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Historical Perspectives

The “Banning” and “Lewis” in the ranch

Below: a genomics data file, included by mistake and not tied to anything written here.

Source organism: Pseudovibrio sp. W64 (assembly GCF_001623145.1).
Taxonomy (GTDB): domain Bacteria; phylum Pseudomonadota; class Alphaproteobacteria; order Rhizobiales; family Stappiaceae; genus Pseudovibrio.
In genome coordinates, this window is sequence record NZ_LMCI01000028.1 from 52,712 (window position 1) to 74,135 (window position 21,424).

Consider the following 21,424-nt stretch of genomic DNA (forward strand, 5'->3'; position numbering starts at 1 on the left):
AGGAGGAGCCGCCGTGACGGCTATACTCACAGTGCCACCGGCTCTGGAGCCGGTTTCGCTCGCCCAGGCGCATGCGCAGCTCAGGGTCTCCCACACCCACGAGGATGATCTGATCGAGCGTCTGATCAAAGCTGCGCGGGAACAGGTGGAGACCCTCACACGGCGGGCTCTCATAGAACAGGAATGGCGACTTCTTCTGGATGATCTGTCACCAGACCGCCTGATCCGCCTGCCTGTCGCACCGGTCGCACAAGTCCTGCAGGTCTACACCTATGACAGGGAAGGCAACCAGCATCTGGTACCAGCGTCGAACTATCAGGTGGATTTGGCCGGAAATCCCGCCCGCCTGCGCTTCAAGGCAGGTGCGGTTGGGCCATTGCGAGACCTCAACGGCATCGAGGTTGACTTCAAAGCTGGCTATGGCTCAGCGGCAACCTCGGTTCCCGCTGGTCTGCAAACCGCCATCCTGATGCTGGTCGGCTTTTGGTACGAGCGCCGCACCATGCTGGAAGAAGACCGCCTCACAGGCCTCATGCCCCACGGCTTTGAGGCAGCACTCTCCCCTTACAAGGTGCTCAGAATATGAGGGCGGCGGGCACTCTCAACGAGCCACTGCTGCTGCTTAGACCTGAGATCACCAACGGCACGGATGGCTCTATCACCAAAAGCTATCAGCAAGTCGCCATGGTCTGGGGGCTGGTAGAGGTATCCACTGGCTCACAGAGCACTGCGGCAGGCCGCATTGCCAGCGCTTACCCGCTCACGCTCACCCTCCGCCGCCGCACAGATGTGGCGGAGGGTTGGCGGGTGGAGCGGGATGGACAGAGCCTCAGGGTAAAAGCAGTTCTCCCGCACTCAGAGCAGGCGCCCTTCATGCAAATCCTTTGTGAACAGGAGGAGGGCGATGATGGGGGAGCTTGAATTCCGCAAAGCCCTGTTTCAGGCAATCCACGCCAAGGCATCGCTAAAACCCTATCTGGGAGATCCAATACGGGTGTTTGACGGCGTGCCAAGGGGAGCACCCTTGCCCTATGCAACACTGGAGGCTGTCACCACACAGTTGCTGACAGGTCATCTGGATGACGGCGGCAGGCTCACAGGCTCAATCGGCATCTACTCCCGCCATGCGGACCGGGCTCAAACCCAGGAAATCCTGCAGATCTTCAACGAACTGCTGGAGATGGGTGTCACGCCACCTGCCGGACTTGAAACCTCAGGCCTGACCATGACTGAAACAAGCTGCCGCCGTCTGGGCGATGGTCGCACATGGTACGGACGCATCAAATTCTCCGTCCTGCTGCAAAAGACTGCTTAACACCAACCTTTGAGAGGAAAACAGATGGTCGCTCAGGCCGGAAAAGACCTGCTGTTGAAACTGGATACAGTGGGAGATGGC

When Ruth Banning was born in Colorado Springs in 1892, she might have married young, raised a family, become a patron of the arts and written some poetry.Instead, Banning graduated from Colorado Springs High School in 1910 and headed to Massachusetts, where she attended Wellesley College. She graduated Phi Beta Kappa in 1915 and returned to Colorado Springs and taught English at Colorado College for a year.Earlier, Banning’s father, William, had died during her final year at college.Her brother, William Banning Jr., assumed management of the two Banning businesses: the 400-acre Banning Ranch, southeast of the present location of the World Arena, and the Union Ice and Coal Co. on Vertigo Street in Colorado Springs.When her brother died in 1916 from injuries sustained while training with Colorado Battery C in Golden, Colo., as part of the World War I effort, Banning took over the family businesses – and added to it.As was the practice of the day, homemakers kept food cold by storing the food and a block of ice in an “ice box.” When the ice melted, it had to be replaced, a service Banning began providing when she organized the Consumers Ice Delivery Co. The company distributed all the ice manufactured in the city.”There is no reason why a woman should not conduct any manufacturing business successfully. It is merely a question of applying one’s self to the work at hand,” Banning said, when she was the first woman elected to the board of the Mountain States Ice Manufacturing Association.In 1921, Banning surprised the locals by marrying Raymond Lewis, whose parents owned ranches in Rocky Ford and Fowler, Colo. A few close friends attended the private ceremony, which was held in the Banning home at 821 No. Nevada Ave.Lewis was a graduate of Colorado College and a noted sportsman, playing tennis and polo. His friends called him “Pinky” because his face turned red when he played football.Four months after the wedding, Banning bought 10 prize-winning heifers with the intention of making Colorado Springs known for purebred Herefords.Banning proved her business smarts by selling the Union Ice and Coal Co. for $200,000, a month after giving a speech entitled, “The Problem Presented to the Ice Dealer by the Small Refrigerating Machine for Domestic Use.”At the time, Banning told a newspaper reporter that she intended “to enter the ranch and cattle business” with her husband.In 1927, Lewis completed the first of 43 separate transactions that would eventually total more than 38,000 acres, spreading from Woodmen Road on the north to Big Johnson Reservoir on the south. They called the property the “Banning-Lewis Ranches.”Some of the ranch was later sold to accommodate the Colorado Springs Airport and Peterson Air Force Base.At the American Hereford Association’s Golden Jubilee Show in Kansas City in 1932, Banning-Lewis Ranches had the champion bull, Prince Domino 101st.In the early 1940s, Lewis had a railroad car placed on top of Jimmy Camp Bluffs, which was part of the ranch. He required that no greenery was disturbed, so three cranes were used to pass the car over the trees.The railroad car was used for serving food and drinks to local politicians and businessmen, who attended Lewis’ annual men-only barbeque.Banning and Lewis, who had no children, did not live on the ranch. Instead, they lived in the Banning house on North Nevada Avenue and used the house next door as an office.That arrangement ended when Banning slipped on ice in 1958 and broke her hip.She decided to move the two houses to the ranch, where they remain today, located at the end of a tree-lined dirt road, midway between Garrett Road and Constitution Avenue.The couple moved into a suite at The Broadmoor Hotel, where Banning died in 1962 after an extended illness. She was 70 years old.In addition to ranching, Banning served on several boards, including School District 11 and the Colorado Springs Fine Arts Center. She was the second woman elected to the Colorado Springs City Council (1943 to 1947) and the first woman elected to the board of the National American Hereford Association.In 1963, Lewis sold 23,670 acres of the ranch to a development company based in Phoenix, Ariz., the first of six companies lured by the idea of making big money building houses east of Colorado Springs.Lewis died in 1978, 29 years before the first house sold at Banning Lewis Ranch.

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